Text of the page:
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WHY DO WE VALUE OUR FOOD SO LITTLE?


11:00 - 30 July 2004

In the first of a series of impassioned personal articles, Cornish farmer Mike Hart, who runs the Small and Family Farms Alliance, argues that despite all the debate about the crisis in the dairy industry, politicians of all persuasions seem to forget that milk is a food

We need food every day, or we die. That's why agriculture and the people in it are so important. Agriculture is the only essential industry. This may come as a shock to those who think food comes from supermarkets. It doesn't. It comes from farms produced by farmers upon whose skill we rely to live. That's why we have to do something about the situation farmers find themselves in, not just here but worldwide - because without farmers we'll have no food.

These simple facts are never mentioned by Margaret Beckett, Andrew George or Tim Yeo.

As a farmer and campaigner on farming issues I know we have a global farming crisis, not just a UK one. One of the main reasons is because we're forgetting how important food is. It's never mentioned by those offering their advice that food is the product of agriculture and is important to us. It seems they think of food as just a product rather than a necessity. I find Margaret Beckett's thinking so crazy as to be almost unbelievable.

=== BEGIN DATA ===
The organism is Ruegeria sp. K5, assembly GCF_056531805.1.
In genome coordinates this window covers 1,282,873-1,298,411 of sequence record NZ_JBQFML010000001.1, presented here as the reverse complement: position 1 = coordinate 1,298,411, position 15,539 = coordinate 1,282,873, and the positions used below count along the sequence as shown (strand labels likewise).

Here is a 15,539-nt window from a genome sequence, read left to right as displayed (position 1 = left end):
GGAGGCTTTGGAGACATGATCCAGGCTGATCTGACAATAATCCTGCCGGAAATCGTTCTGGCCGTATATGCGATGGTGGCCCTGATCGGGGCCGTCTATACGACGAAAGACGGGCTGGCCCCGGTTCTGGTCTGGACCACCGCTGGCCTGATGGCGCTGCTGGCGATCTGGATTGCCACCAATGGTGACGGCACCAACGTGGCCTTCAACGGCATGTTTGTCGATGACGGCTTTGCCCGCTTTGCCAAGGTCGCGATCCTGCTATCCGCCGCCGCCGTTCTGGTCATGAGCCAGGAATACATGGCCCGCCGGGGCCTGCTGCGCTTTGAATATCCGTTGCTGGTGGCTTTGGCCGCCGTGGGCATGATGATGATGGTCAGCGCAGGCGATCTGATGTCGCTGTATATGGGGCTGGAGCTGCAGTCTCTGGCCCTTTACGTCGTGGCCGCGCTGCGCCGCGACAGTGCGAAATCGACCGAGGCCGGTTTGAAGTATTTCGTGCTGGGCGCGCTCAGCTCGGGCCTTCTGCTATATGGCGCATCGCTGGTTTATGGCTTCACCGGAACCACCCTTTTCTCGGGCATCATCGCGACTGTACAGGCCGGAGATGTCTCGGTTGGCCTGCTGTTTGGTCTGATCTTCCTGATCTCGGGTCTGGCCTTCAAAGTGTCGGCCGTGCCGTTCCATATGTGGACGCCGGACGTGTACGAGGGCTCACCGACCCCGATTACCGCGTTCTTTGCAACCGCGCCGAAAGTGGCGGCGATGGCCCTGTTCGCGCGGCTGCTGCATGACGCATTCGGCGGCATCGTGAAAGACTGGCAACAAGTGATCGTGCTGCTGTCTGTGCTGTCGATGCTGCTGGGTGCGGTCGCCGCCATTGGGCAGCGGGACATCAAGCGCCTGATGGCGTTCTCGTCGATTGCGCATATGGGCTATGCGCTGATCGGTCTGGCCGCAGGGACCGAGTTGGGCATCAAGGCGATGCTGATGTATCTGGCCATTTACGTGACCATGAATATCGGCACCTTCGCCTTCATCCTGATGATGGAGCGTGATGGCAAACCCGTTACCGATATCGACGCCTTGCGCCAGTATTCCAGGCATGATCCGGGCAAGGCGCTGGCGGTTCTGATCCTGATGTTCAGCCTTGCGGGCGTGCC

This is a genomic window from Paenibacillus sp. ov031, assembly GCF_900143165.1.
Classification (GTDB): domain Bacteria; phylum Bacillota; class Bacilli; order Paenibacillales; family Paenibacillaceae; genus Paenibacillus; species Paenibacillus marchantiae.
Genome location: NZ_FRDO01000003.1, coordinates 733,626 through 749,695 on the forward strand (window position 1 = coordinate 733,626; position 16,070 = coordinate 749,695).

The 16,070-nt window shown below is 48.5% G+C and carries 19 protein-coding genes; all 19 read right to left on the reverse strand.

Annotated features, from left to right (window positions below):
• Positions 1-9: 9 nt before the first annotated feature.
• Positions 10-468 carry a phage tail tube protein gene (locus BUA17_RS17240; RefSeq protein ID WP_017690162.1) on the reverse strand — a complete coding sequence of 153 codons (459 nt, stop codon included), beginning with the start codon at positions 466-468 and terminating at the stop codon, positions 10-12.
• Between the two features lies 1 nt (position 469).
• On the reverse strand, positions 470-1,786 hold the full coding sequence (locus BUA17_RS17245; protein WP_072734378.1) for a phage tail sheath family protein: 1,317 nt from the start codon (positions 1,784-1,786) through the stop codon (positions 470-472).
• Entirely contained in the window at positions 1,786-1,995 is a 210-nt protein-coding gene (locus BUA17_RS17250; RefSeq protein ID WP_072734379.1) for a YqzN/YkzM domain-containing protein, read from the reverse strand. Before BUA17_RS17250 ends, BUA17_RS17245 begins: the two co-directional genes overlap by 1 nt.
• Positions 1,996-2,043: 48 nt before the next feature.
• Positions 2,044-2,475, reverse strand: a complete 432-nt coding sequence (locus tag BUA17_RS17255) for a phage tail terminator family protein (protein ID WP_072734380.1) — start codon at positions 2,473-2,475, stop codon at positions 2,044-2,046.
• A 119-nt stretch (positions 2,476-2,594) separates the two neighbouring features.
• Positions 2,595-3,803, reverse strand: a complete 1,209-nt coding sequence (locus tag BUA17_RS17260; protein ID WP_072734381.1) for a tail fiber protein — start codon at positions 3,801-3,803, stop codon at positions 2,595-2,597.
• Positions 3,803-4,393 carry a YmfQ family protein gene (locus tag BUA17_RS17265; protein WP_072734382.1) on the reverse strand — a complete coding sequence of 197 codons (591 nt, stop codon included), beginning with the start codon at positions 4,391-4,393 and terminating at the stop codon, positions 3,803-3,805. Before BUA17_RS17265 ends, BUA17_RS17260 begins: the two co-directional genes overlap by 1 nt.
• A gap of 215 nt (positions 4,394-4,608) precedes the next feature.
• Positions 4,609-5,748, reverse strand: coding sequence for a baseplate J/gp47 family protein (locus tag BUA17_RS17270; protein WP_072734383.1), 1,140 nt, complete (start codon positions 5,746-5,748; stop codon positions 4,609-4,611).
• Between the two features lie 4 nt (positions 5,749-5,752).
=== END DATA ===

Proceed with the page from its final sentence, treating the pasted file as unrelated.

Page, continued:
Mrs Beckett and the Government say farmers and farming contribute less than 1 per cent of GDP, so it doesn't matter. It's said farmers have to become more efficient or bigger or both or get out and that market-driven production under common agricultural policy reforms will help. We're told farmers have to be competitive in world markets and consumers will benefit from food at lower prices.

We're told over-supply is the problem: farmers must diversify or earn off-farm income and not rely on food production as their only source of income. We're told that if we have a number of quangos, or if we write a report or two that will somehow solve the problem.

We're told farmers must work together in order to achieve more efficiency. But none of this will solve the single most important problem facing farming worldwide: low farm gate prices. Why do we value the food we need to survive so little?

Tomorrow: Bigger doesn't mean better